Did you know…
• There were approximately 143,460 new cases of colon and rectal cancer in 2012
• Colorectal cancer is the second leading cause of cancer deaths in the US
• An estimated 51,690 people died from the disease
• More than 1 million Americans are currently survivors of colon cancer
• Up to 24% of all colorectal cancer patients should be evaluated for having a hereditary syndrome
Hereditary Colorectal Cancer accounts for approximately 1 in 17 colorectal cancers. Lynch syndrome, also known as Hereditary Nonpolyposis Colorectal Cancer (HNPCC), is the most common of the hereditary colon cancer syndromes. Individuals with Lynch syndrome have an increased risk of colorectal cancer – at least 25% by age 50 and up to 82% by age 70 and a risk of up to 90% to develop some type of cancer. The risk for certain other cancers, primarily endometrial (up to 71%), ovarian (up to 12%) and gastric (up to 13%) is also increased in Lynch syndrome. Mutation carriers previously diagnosed with cancer also have a significantly increased risk of developing a second primary (new) cancer of up to 50% within 15 years of the first diagnosis.
RED FLAGS: IDENTIFYING THOSE WHO MAY BE AT RISK. Please use the following criteria to help identify those who may be at risk for Hereditary Colorectal Cancer:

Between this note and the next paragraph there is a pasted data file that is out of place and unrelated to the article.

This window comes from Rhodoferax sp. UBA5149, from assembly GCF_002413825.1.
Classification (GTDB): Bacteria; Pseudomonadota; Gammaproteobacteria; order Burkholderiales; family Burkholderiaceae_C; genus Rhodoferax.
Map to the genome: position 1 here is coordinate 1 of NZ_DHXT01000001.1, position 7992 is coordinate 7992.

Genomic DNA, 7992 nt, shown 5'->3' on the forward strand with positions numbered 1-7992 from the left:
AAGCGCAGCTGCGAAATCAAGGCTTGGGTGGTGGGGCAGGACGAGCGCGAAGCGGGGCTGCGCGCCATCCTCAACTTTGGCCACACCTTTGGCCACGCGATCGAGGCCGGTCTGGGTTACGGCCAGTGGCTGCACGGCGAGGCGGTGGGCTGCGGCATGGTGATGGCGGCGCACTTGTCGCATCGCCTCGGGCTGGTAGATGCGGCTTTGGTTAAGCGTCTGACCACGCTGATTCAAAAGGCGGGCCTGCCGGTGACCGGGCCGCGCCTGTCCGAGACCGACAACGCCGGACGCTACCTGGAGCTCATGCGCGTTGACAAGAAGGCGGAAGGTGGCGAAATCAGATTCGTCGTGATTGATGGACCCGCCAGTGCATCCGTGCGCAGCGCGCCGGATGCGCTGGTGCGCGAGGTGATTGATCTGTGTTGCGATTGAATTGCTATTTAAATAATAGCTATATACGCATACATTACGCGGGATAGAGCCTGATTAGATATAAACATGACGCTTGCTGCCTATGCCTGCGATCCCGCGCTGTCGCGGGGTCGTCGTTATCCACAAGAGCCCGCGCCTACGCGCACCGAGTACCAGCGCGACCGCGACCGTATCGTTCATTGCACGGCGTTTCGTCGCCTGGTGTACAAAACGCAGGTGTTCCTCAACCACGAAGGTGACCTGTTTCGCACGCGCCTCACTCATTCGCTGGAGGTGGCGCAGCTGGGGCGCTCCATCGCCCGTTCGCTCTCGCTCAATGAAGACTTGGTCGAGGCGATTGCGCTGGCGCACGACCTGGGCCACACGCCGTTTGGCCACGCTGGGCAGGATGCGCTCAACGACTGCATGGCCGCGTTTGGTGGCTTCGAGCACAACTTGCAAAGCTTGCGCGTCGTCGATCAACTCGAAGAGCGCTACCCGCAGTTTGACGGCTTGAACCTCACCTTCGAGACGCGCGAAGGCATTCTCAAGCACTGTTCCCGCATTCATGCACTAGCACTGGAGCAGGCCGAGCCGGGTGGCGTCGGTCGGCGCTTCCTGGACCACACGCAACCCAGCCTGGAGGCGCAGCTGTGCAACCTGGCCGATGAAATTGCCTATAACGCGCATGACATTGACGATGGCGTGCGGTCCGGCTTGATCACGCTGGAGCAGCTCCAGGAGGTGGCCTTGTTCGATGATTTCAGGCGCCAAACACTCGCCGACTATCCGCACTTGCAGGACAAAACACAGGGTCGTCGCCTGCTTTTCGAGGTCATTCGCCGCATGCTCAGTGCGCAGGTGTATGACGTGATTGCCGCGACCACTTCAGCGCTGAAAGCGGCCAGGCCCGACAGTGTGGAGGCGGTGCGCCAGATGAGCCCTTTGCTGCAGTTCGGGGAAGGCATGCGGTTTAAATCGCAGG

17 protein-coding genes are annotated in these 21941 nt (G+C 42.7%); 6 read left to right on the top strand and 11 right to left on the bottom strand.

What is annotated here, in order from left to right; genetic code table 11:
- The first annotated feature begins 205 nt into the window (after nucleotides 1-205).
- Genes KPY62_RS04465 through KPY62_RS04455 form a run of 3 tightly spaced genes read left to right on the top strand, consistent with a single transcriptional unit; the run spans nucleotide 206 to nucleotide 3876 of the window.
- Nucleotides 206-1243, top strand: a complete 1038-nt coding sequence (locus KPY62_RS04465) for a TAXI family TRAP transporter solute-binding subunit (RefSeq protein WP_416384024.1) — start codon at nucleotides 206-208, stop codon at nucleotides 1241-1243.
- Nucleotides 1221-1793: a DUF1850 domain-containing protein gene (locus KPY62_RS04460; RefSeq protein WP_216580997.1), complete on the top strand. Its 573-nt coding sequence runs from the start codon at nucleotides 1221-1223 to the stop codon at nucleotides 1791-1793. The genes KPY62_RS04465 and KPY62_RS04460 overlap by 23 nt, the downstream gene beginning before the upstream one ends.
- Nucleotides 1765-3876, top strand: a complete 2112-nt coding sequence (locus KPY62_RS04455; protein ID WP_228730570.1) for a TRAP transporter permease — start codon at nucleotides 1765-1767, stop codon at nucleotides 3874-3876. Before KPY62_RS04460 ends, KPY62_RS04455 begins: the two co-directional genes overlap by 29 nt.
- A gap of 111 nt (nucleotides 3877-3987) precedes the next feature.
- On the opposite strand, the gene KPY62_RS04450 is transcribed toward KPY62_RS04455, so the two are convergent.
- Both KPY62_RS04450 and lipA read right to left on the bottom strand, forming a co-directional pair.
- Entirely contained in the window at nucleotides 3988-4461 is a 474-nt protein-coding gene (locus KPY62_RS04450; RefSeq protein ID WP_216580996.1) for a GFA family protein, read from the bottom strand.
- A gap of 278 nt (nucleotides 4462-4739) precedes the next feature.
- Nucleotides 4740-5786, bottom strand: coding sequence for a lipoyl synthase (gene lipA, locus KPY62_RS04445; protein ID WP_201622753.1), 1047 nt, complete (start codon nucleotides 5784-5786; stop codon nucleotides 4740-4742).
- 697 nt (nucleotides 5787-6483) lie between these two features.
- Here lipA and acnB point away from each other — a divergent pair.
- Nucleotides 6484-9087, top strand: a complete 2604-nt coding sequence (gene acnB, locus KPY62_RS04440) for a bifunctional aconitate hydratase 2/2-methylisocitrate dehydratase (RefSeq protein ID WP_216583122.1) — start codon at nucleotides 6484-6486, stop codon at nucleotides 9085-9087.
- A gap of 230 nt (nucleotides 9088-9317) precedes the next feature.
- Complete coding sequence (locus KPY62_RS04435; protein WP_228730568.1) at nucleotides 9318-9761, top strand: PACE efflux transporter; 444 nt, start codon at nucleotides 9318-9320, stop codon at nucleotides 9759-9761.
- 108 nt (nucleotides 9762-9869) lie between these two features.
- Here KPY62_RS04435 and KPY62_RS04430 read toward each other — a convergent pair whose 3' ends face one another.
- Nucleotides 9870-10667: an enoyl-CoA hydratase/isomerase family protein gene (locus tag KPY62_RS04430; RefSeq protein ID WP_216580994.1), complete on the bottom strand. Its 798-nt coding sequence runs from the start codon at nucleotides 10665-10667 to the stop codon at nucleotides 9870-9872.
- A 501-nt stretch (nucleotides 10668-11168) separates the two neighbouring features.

• You or a family member has been diagnosed with colon cancer before the age of 50
• You or a family member has been diagnosed with uterine (endometrial) cancer before the age of 50
• 2 or more people in your family (singe lineage) have been diagnosed with a Lynch syndrome-related cancer, including colon, uterine, ovarian, stomach, small intestine, urinary tract, brain or biliary tract
• Anyone in your family has ever tested positive for a mutation related to Hereditary Colorectal Cancer
• Anyone in your family has had multiple colorectal adenomas
Once a diagnosis of Lynch syndrome is confirmed, the following medical management options may help reduce cancer risk or detect cancer at an earlier, more treatable stage or even prevent it. Screening recommendations include colonoscopy every 1-2 years beginning between age 20 and 25, OR 10 years before the earliest age of a patient’s family member diagnosed with colorectal cancer – whichever comes first. A family history of colon cancer, you may consider starting annual colonoscopy after age 40.
If you think you may be at risk, you may complete a confidential, highly secure online quiz customized for Women’s Wellness that will send your results of the screen directly to Dr. Rainville. Click here to take the online quiz.
Women’s Wellness Staff will contact you once the results have been evaluated to schedule your consultation visit. Or if you prefer, you may complete a paper version in person. All patients are screened routinely at the office in according with ACOG’s guidelines for cancer prevention for women.